Director Gelb uses appropriately minimalist filmmaking, echoing the simplicity and depth of sushi itself while lovingly photographing every tasty morsel. The film also follows Jiro as he trains apprentices to his high standards, developing his own special techniques (top tip: massage octopus for at least 40 minutes before serving). In addition, archival photos fill in back-stories, including Jiro leaving his family at age 7 and then later barely seeing his own sons until he convinced them to join his restaurant when they finished high school.

What's most striking is his focus and discipline. Jiro's apprentices don't earn the right to be called shokunin until they've worked with him for at least 10 years, and even then Jiro seems more excited by sushi than they are. He constantly ponders the meaning of "deliciousness" and feels like perfection is still out of his grasp. According to food critic Yamamoto, Jiro's reputation is so immaculate that when Yoshikazu takes over he'll have to make sushi twice as good to even be considered on par with his father.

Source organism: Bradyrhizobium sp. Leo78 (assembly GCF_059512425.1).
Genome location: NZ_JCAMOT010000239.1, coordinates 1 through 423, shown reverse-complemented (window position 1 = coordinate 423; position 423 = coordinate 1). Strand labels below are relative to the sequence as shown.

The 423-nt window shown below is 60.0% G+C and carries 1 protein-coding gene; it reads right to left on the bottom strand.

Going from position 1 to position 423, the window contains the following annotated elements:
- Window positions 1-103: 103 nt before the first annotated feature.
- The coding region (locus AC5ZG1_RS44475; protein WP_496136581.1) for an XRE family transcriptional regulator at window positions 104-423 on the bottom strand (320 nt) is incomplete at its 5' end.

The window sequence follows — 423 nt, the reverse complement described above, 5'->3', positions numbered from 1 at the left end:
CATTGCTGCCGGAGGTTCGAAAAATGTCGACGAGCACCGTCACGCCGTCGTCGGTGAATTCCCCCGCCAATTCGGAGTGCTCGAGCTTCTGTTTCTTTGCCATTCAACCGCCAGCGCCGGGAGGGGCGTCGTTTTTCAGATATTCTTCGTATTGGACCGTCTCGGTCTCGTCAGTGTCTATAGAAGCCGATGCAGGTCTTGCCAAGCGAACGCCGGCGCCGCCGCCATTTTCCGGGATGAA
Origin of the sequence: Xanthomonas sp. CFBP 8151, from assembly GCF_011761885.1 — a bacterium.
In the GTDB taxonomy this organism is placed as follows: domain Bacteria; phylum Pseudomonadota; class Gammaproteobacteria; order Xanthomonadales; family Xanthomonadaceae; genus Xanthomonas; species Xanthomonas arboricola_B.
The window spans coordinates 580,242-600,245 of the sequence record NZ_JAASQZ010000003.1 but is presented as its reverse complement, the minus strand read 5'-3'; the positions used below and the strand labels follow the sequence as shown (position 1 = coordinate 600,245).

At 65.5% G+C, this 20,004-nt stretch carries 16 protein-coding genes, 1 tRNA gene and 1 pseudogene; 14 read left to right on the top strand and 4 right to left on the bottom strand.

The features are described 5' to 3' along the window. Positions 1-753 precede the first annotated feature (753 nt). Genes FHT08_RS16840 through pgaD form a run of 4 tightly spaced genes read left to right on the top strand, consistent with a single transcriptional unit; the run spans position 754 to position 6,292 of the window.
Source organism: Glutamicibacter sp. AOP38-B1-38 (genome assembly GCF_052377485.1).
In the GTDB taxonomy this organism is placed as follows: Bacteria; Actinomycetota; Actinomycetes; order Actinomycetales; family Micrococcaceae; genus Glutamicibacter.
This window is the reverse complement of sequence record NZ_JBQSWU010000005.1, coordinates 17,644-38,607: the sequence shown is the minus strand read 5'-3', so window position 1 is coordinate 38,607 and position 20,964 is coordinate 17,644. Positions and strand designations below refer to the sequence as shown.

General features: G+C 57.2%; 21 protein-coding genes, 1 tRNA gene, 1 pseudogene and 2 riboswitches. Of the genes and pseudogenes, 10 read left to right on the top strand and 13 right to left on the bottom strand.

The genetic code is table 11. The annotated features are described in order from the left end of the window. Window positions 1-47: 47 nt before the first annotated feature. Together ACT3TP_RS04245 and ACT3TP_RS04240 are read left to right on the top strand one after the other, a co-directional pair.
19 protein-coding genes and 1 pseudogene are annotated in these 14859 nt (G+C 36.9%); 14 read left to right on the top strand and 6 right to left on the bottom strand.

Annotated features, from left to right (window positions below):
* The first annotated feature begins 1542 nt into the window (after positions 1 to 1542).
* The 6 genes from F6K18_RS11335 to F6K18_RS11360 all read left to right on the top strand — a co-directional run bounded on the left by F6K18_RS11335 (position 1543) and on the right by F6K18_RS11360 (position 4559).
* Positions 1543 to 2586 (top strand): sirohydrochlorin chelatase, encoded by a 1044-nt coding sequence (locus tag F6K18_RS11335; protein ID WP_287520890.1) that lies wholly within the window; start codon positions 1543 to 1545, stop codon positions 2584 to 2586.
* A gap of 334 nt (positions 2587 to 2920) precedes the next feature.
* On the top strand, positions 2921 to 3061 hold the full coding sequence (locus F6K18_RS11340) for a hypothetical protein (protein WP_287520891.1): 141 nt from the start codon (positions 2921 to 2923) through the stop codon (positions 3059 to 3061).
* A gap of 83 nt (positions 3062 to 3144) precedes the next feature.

Along the way, the film sometimes meanders off-topic, exploring the devastating effects of over-fishing and taking side-roads to follow tuna-dealer Fujita and rice-supplier Honda. But even more than the story of an iconic chef, this is a clear-eyed exploration about how, as Jiro says, you have to enjoy your work in order to do your best, whatever your profession may be. But never get complacent, because no one knows where the top is.

U some grisliness
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4/5   MUST must see SEE